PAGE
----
20:57 GMT +314 October 2019
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    A group of migrants who have deboarded a train walk down a platform accompanied by police at the Swedish end of the bridge between Sweden and Denmark near Malmo on 12 November 2015.

    Stone-Throwing, No-Go Zones & Rape: Sweden Starts Looking at Migration Problem With New Eyes

    © AFP 2019 / Stig-Ake Jonsson
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    Problems stemming from Sweden's openness towards asylum-seekers are, at long last, getting the attention of the country's mainstream media. Sweden-based academics Bilyana Martinovski and Anders Hellström explain why the press is finally paying attention.

    On 19 September, journalists from the Swedish national public television broadcaster Sveriges Television AB (SVT) were attacked with stones while reporting on the building of an Islamic Centre in the Stenhagen district of Uppsala, known for its considerable migrant population. The Swedish police immediately launched an investigation into the attempted assault and injury.

    It is not the first stone-throwing incident to have occurred in the Stenhagen neighbourhood, as controversy over the construction of an Islamic Centre next to St. Mary's Church in the district has been going on for the last six years. The Dawa Foundation, a Swedish Islamic organisation, owns the land in Stenhagen and applied to the Swedish authorities to build the Muslim house of worship several years ago.

    On 7 September, representatives of the Sweden Democrats (SD), the country's conservative party, were pelted with stones in Stenhagen during a campaign against the construction of the planned mosque. Some stones were up to 10 centimetres in length and most were about half that size, as one of the SD campaigners, Simon Alm, described in his Facebook post.

    However, according to SVT, the Planning and Building Board approved the detailed plan of the new Islamic centre in the Uppsala district last Thursday, which means that there are no more obstacles standing in the way of the centre's construction.

    Stone-Throwing Incident as Indicator of Greater Trouble

    It appears that the latest attack on the national broadcaster's reporters has changed their tone, prompting them to address the broader social trouble which has been brewing for the past few years in the country: Sweden is one of a handful of countries to accept a record number of migrants in recent years.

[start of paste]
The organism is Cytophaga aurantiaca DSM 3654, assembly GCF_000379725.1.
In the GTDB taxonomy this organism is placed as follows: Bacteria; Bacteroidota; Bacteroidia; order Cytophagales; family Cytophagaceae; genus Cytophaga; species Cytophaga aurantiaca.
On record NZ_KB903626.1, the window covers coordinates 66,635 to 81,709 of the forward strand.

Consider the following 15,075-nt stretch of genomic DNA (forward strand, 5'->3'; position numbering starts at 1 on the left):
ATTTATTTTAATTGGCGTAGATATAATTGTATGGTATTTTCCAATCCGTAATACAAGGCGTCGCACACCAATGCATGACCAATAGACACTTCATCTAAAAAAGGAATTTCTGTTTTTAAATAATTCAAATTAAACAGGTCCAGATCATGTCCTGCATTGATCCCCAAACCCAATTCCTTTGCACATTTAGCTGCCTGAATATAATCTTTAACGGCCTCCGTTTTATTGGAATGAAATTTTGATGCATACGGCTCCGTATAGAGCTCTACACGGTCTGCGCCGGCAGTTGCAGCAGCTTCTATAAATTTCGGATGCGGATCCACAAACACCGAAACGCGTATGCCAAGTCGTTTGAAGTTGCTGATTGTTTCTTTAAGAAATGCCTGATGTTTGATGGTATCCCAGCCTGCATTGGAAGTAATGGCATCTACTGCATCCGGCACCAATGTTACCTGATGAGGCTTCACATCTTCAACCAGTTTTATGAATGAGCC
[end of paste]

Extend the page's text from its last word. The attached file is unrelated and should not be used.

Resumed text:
According to the official statistics, 806,155 newcomers were awarded residencies in Sweden between 2013 and 2018, i.e. almost 10 per cent of the entire population.

    Anders Hellström, associate professor in political science at the Institute for Studies of Migration, Diversity, and Welfare at Malmö University, insists that stone-throwing is not common for Sweden, adding that those incidents "have actually become less frequent during the years".

    Bilyana Martinovski, an associate professor in Human-Machine Interaction, who was expelled from Stockholm University over her research into migrant-related rape cases in Sweden; she insists the opposite is true: the problem is by no means fading.

    "Stone-throwing is frequent, especially at police," she says. "Most interesting was the taxpayer-funded SVT programme by Janne Josefsson; when he visited a migrant area in Göteborg [in May 2019] where a guard was heavily beaten by a male migrant gang, almost to death. This prominent journalist was in shock, things there have become much worse than the [community] he reported on 20 years earlier in the same place."

    She notes that Josefsson's podcast revealed that law enforcement agents avoid migrant gang areas and that the gangs watch the police with drones and know each move they make.

    Armed police officers at the Gustaf Adolfs square in central Stockholm, Sweden (file)
    © AFP 2019 / TT NEWS AGENCY / JANERIK HENRIKSSON